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Often, they just read to the senior citizen, play puzzles or board games, help the client pass time. “We are still coming to terms with a concept as new as this,” admits Subhadra Upadhyay, 88, whose son signed her up with The Family Member in Ahmedabad four months ago.“But we had to be practical, because Bhavesh has his own family to take care of,” she adds.“We get at least three new clients every month and are planning to expand to Pune.” There’s also Samvedna Senior Care, set up in Delhi in 2013, and First Seniors set up in 2008; in Pune, Maya Care was launched in 2009.“We aim to keep seniors independent,” says Pratyusha Pinnali, head of marketing for Maya Care.“We also try and fill in for their children to keep their loneliness at bay.” All volunteers are cleared after police verification; details are sent to the subscriber in advance.At 5 pm, they go for a walk either to the market or to the Dadar beach nearby.Patil then takes her afternoon nap while Ghag finishes college assignments or reads a book from the older woman’s collection.“It works both ways.Patil says she likes that there is somebody as young as Ghag to help her with decision-making. Sometimes I agree, otherwise we take the middle path,” she laughs.
Often, they would have to cancel, or at least one of them stay home with her, she says.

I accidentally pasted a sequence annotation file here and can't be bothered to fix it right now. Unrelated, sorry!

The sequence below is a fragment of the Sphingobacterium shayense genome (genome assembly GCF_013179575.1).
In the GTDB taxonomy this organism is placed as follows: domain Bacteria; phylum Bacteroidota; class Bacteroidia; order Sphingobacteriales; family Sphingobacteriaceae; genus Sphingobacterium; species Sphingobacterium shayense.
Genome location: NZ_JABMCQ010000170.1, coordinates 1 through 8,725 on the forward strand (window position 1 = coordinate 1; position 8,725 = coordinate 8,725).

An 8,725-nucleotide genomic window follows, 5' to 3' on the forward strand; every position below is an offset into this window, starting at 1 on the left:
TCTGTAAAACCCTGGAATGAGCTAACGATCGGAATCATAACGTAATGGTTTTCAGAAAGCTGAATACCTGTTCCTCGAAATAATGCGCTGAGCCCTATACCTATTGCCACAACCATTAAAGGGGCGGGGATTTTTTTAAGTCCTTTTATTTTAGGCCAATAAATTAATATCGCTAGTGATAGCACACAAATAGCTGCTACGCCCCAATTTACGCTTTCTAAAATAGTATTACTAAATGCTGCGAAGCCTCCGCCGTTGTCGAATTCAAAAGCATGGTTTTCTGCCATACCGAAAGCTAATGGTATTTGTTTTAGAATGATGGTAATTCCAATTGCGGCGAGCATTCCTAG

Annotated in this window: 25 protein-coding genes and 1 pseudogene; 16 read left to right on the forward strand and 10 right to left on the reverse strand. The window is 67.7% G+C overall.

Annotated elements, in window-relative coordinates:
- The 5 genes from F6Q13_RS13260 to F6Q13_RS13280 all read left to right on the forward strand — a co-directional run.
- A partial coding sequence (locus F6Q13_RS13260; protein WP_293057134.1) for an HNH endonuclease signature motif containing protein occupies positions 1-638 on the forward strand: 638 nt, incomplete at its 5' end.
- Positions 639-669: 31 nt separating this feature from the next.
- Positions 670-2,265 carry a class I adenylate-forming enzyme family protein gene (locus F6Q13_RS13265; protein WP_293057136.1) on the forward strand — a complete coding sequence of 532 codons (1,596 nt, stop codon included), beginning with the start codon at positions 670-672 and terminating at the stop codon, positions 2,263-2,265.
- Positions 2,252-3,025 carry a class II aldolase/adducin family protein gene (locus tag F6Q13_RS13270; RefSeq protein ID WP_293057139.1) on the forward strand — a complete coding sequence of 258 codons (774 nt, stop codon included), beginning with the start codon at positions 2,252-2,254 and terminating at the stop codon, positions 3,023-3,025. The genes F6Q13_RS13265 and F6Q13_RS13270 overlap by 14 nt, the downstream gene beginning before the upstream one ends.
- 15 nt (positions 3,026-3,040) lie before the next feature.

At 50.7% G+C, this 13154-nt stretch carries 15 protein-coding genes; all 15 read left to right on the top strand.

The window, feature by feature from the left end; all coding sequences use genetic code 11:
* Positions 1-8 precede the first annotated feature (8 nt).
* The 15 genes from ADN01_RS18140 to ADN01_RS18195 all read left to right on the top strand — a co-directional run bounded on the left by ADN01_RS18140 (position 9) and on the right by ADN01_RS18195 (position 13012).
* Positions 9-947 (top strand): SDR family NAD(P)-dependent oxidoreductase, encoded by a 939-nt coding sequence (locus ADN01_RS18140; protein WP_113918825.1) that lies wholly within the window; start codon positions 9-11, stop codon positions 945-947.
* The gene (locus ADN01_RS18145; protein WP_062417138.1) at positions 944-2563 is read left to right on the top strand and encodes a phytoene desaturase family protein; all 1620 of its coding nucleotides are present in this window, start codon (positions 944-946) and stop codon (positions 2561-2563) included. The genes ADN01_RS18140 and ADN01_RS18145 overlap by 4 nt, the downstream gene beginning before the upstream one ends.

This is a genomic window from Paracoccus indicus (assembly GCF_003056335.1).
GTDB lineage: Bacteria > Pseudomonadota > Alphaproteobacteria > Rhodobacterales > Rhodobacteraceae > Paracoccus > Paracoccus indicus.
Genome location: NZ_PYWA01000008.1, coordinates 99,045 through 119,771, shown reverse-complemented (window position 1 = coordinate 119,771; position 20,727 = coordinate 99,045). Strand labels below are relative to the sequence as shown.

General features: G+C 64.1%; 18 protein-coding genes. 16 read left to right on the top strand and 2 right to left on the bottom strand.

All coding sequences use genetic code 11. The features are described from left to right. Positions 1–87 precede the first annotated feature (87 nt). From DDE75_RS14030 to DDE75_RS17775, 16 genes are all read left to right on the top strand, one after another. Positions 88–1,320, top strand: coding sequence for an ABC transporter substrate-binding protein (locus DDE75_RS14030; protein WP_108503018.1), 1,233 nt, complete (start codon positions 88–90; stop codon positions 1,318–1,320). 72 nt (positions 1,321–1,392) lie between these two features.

Bhagyalata Das, 72, says the ‘volunteers’ from Samvedna give her something to look forward to.
Here, she and Priyanka Bantwal surf the internet for knitting designs at her Gurgaon home.(Sanjeev Verma/HT PHOTO)As families go nuclear, paid non-medical care is becoming a reality for many senior citizens in their twilight years in many Indian cities.
Care givers acknowledge that there is really no substitute for family.
“Seniors don’t always understand why their own family can’t be there for them,” says Archana Sharma, founder of Samvedna.‘SHE HELPS KEEP MY LONELINESS AWAY’Eighty-year-old Mumbai resident Chhaya Patil waits for Nutan every afternoon.“She is just like my granddaughter,” says Patil, a retired clerk with the Mumbai Port Trust.
Prices range from Rs 150 for 1.5 hours to Rs 20,000 a month for multiple weekly visits and help with errands.“We’re less than a year old and already have about 25 clients and eight volunteers,” says TFM founder Piyush Vayeda.